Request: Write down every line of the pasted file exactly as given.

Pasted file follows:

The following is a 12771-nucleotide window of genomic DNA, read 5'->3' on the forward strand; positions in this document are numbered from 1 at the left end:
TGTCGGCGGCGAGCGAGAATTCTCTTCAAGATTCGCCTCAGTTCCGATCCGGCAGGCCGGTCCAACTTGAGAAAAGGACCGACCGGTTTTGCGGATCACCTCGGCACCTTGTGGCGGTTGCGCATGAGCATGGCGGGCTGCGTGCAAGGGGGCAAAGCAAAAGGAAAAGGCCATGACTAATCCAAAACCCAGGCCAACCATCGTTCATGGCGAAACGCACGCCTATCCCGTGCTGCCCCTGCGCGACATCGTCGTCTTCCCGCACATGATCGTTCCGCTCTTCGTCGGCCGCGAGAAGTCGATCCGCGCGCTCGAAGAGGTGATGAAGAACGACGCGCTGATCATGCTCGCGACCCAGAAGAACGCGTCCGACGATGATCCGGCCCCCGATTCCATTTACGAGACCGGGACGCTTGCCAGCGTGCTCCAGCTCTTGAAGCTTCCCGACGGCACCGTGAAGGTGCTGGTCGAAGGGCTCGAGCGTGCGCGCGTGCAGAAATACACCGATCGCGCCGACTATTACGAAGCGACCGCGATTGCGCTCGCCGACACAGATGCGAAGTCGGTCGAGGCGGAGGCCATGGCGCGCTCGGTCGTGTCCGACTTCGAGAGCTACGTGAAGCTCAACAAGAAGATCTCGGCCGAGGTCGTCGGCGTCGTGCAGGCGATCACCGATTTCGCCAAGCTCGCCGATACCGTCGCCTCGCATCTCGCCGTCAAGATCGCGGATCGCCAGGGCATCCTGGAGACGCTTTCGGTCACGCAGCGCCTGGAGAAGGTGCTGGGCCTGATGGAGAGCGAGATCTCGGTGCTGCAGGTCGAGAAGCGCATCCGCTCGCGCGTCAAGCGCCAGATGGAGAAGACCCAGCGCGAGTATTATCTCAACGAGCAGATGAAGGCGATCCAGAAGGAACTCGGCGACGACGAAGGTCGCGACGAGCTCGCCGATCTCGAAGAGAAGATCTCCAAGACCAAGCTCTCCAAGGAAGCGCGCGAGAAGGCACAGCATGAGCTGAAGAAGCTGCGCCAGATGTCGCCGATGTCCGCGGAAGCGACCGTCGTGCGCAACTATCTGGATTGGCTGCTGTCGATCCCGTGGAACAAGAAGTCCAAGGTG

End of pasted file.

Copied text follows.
The following is a 12771-nucleotide window of genomic DNA, read 5'->3' on the forward strand; positions in this document are numbered from 1 at the left end:
TGTCGGCGGCGAGCGAGAATTCTCTTCAAGATTCGCCTCAGTTCCGATCCGGCAGGCCGGTCCAACTTGAGAAAAGGACCGACCGGTTTTGCGGATCACCTCGGCACCTTGTGGCGGTTGCGCATGAGCATGGCGGGCTGCGTGCAAGGGGGCAAAGCAAAAGGAAAAGGCCATGACTAATCCAAAACCCAGGCCAACCATCGTTCATGGCGAAACGCACGCCTATCCCGTGCTGCCCCTGCGCGACATCGTCGTCTTCCCGCACATGATCGTTCCGCTCTTCGTCGGCCGCGAGAAGTCGATCCGCGCGCTCGAAGAGGTGATGAAGAACGACGCGCTGATCATGCTCGCGACCCAGAAGAACGCGTCCGACGATGATCCGGCCCCCGATTCCATTTACGAGACCGGGACGCTTGCCAGCGTGCTCCAGCTCTTGAAGCTTCCCGACGGCACCGTGAAGGTGCTGGTCGAAGGGCTCGAGCGTGCGCGCGTGCAGAAATACACCGATCGCGCCGACTATTACGAAGCGACCGCGATTGCGCTCGCCGACACAGATGCGAAGTCGGTCGAGGCGGAGGCCATGGCGCGCTCGGTCGTGTCCGACTTCGAGAGCTACGTGAAGCTCAACAAGAAGATCTCGGCCGAGGTCGTCGGCGTCGTGCAGGCGATCACCGATTTCGCCAAGCTCGCCGATACCGTCGCCTCGCATCTCGCCGTCAAGATCGCGGATCGCCAGGGCATCCTGGAGACGCTTTCGGTCACGCAGCGCCTGGAGAAGGTGCTGGGCCTGATGGAGAGCGAGATCTCGGTGCTGCAGGTCGAGAAGCGCATCCGCTCGCGCGTCAAGCGCCAGATGGAGAAGACCCAGCGCGAGTATTATCTCAACGAGCAGATGAAGGCGATCCAGAAGGAACTCGGCGACGACGAAGGTCGCGACGAGCTCGCCGATCTCGAAGAGAAGATCTCCAAGACCAAGCTCTCCAAGGAAGCGCGCGAGAAGGCACAGCATGAGCTGAAGAAGCTGCGCCAGATGTCGCCGATGTCCGCGGAAGCGACCGTCGTGCGCAACTATCTGGATTGGCTGCTGTCGATCCCGTGGAACAAGAAGTCCAAGGTG